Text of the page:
Martin Marietta, in a considerably less strident complaint, simply asked for the debtors' discharge to be denied because of (a) the above-described prebankruptcy planning constitutes acts to hinder, delay or defraud a creditor within one year of filing, warranting denial of discharge under § 727(a) (2), (b) the debtors' alleged failure to maintain records regarding the disposition of various cash withdrawals from their bank accounts, totaling $56,000 or so, warrants denial of discharge under § 727(a) (3), and (c) the alleged failure to explain the disposition of those cash withdrawals warrants denial of discharge under § 727(a) (5).

The two adversary proceedings were consolidated for trial, as the facts essential to the court's determination would be essentially the same. After trial, the court sought and obtained post-trial briefing on the issue of the nature of extrinsic evidence necessary to demonstrate actual intent to hinder, delay or defraud creditors under § 727(a) (2).


During a trial on a complaint objecting to a debtor's discharge, the plaintiff bears the burden of proof, as well as the initial burden of going forward with evidence. See FED.R.BANKRP. 4005. In this case, the creditors, Marietta and Atofina, bear the burden of proof in their complaint objecting to the discharge of the debtors on these four grounds: (a) section 727(a) (4); (b) section 727(a) (3); (c) section 727(a) (5); and (d) section 727(a) (2). If the evidence establishes any one of these grounds, then the burden shifts to the debtors to put forth evidence explaining their conduct. See In re Perez, 954 F.2d 1026, 1027 (5th Cir. 1992). Because the purpose of Chapter 7 of the Code is to give honest debtors a "fresh start" via the discharge, the provisions of section 727(a) are to be liberally construed in favor of debtors, and strictly construed against the party objecting to discharge. Courts should deny discharge only for very specific and serious infractions. See, e.g., In re Ichinose, 946 F.2d 1169, 1172 (5th Cir.1991); see also In re Jones, 292 B.R. 555, 559 (Bankr.E.D.Tex.2003); In re Reed, 11 B.R. 683, 685 (Bankr.N.D.Tex.1981).

The creditors, between them, urged denial of discharge on four grounds, each of which must be examined, with the foregoing principles in mind.

A. § 727(a) (4):  
1. Discharge Standard Under § 727(a) (4) (A):

Section 727(a) (4) (A) states, as a basis for denial of discharge, a finding that *477 the "debtor knowingly and fraudulently, in or in connection with the case ... made a false oath or account." 11 U.S.C. § 727(a) (4) (A). The party objecting to the debtor's discharge under this section has the burden to show by a preponderance of the evidence that: (1) the debtor made a statement under oath; (2) the statement was false; (3) the debtor knew the statement was false; (4) the debtor made the statement with fraudulent intent; and (5) the statement related materially to the bankruptcy case. See Beaubouef v. Beaubouef (In re Beaubouef), 966 F.2d 174, 178 (5th Cir.1992); see also Grogan v. Garner, 498 U.S. 279, 111 S. Ct. 654, 660, 112 L. Ed. 2d 755 (1991). False oaths sufficient to justify the denial of discharge under section 727(a) (4) (A) include: (1) a false statement or omission in the debtor's schedules or (2) a false statement by the debtor at the examination during the course of the proceedings. See Beaubouef, 966 F.2d at 178; see also 4 COLLIER ON BANKRUPTCY ¶¶ 727.04[1], at 727-59 (15th ed.1992). A discharge cannot be denied when items are omitted from the schedules by honest mistake. See Beaubouef, 966 F.2d at 178; see also 4 COLLIER ON BANKruptcy ¶¶ 727.04[1A]. However, the existence of more than one falsehood, together with a debtor's failure to take advantage of the opportunity to clear up all inconsistencies and omissions, such as when filing amended schedules, can be found to constitute reckless indifference to the truth satisfying the requisite finding of intent to deceive. See Beaubouef, 966 F.2d at 178; see also In re Sanders, 128 B.R. 963, 972 (Bankr.W.D.La.1991).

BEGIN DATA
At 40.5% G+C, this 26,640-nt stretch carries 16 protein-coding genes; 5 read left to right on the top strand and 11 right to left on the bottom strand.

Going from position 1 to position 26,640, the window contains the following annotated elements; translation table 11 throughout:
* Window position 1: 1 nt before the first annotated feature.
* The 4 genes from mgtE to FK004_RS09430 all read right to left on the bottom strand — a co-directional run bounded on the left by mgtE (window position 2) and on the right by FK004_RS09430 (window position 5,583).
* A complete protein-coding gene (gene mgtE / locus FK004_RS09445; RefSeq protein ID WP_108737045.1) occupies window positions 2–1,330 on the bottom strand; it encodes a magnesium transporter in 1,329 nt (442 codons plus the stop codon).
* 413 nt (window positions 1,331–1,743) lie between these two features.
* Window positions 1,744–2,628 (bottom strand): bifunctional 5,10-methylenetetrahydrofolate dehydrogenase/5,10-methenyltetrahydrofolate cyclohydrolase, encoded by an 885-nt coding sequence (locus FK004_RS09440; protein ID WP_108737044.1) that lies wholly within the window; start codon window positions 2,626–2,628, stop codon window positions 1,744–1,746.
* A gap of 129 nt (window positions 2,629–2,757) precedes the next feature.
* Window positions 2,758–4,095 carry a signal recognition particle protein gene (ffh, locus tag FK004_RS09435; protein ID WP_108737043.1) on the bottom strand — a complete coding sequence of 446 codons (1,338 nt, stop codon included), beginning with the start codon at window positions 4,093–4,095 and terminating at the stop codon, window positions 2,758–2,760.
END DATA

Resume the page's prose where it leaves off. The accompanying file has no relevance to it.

2. § 727(a) (4) (A) Analysis:

With regard to the various contentions regarding the failure of the debtors to file accurate schedules and thereby risking loss of their discharge under § 727(a) (4), the court finds that this objection should be overruled. The debtors' original schedules reflected their ownership interest in the assets to which objection was made. They also fully described the entire Braun Road transaction, as well as the contribution of the five lots into the family partnership. As it turned out, the debtors arranged for those properties to be surrendered to the trustee without requiring the trustee to file an avoidance action, and those properties were subsequently sold by the trustee for the benefit of creditors.

Atofina attempted to show that the debtors had not properly disclosed their ownership interest in certain bank accounts, but presented insufficient evidence at trial to sustain the contention.

The debtors, in short, did not falsify their schedules.

For the above reasons, the court rules that the creditors' objection to discharge based on a false oath under section 727(a) (4) is not sustained.